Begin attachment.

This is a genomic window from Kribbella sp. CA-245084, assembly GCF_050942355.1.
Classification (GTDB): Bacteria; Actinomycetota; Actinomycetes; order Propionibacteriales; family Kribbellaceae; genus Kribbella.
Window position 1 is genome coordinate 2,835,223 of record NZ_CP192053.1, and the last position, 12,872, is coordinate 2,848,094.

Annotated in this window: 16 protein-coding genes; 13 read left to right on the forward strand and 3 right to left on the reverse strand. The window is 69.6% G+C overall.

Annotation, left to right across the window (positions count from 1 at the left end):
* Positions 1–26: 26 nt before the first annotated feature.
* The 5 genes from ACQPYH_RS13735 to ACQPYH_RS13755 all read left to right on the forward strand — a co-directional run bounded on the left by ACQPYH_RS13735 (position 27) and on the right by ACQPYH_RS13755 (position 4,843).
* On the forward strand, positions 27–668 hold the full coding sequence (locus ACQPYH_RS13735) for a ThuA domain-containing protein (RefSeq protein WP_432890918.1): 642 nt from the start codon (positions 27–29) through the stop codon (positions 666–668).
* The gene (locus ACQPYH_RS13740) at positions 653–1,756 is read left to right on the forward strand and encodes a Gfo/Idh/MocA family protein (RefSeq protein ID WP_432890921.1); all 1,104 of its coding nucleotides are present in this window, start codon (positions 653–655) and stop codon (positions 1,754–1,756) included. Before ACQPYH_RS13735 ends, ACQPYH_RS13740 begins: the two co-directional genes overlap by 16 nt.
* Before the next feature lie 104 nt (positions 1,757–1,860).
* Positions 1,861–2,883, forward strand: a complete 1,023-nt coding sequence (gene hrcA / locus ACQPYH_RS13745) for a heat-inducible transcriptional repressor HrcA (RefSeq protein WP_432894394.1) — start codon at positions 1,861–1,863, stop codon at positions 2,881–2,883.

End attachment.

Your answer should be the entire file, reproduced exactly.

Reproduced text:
This is a genomic window from Kribbella sp. CA-245084, assembly GCF_050942355.1.
Classification (GTDB): Bacteria; Actinomycetota; Actinomycetes; order Propionibacteriales; family Kribbellaceae; genus Kribbella.
Window position 1 is genome coordinate 2,835,223 of record NZ_CP192053.1, and the last position, 12,872, is coordinate 2,848,094.

Annotated in this window: 16 protein-coding genes; 13 read left to right on the forward strand and 3 right to left on the reverse strand. The window is 69.6% G+C overall.

Annotation, left to right across the window (positions count from 1 at the left end):
* Positions 1–26: 26 nt before the first annotated feature.
* The 5 genes from ACQPYH_RS13735 to ACQPYH_RS13755 all read left to right on the forward strand — a co-directional run bounded on the left by ACQPYH_RS13735 (position 27) and on the right by ACQPYH_RS13755 (position 4,843).
* On the forward strand, positions 27–668 hold the full coding sequence (locus ACQPYH_RS13735) for a ThuA domain-containing protein (RefSeq protein WP_432890918.1): 642 nt from the start codon (positions 27–29) through the stop codon (positions 666–668).
* The gene (locus ACQPYH_RS13740) at positions 653–1,756 is read left to right on the forward strand and encodes a Gfo/Idh/MocA family protein (RefSeq protein ID WP_432890921.1); all 1,104 of its coding nucleotides are present in this window, start codon (positions 653–655) and stop codon (positions 1,754–1,756) included. Before ACQPYH_RS13735 ends, ACQPYH_RS13740 begins: the two co-directional genes overlap by 16 nt.
* Before the next feature lie 104 nt (positions 1,757–1,860).
* Positions 1,861–2,883, forward strand: a complete 1,023-nt coding sequence (gene hrcA / locus ACQPYH_RS13745) for a heat-inducible transcriptional repressor HrcA (RefSeq protein WP_432894394.1) — start codon at positions 1,861–1,863, stop codon at positions 2,881–2,883.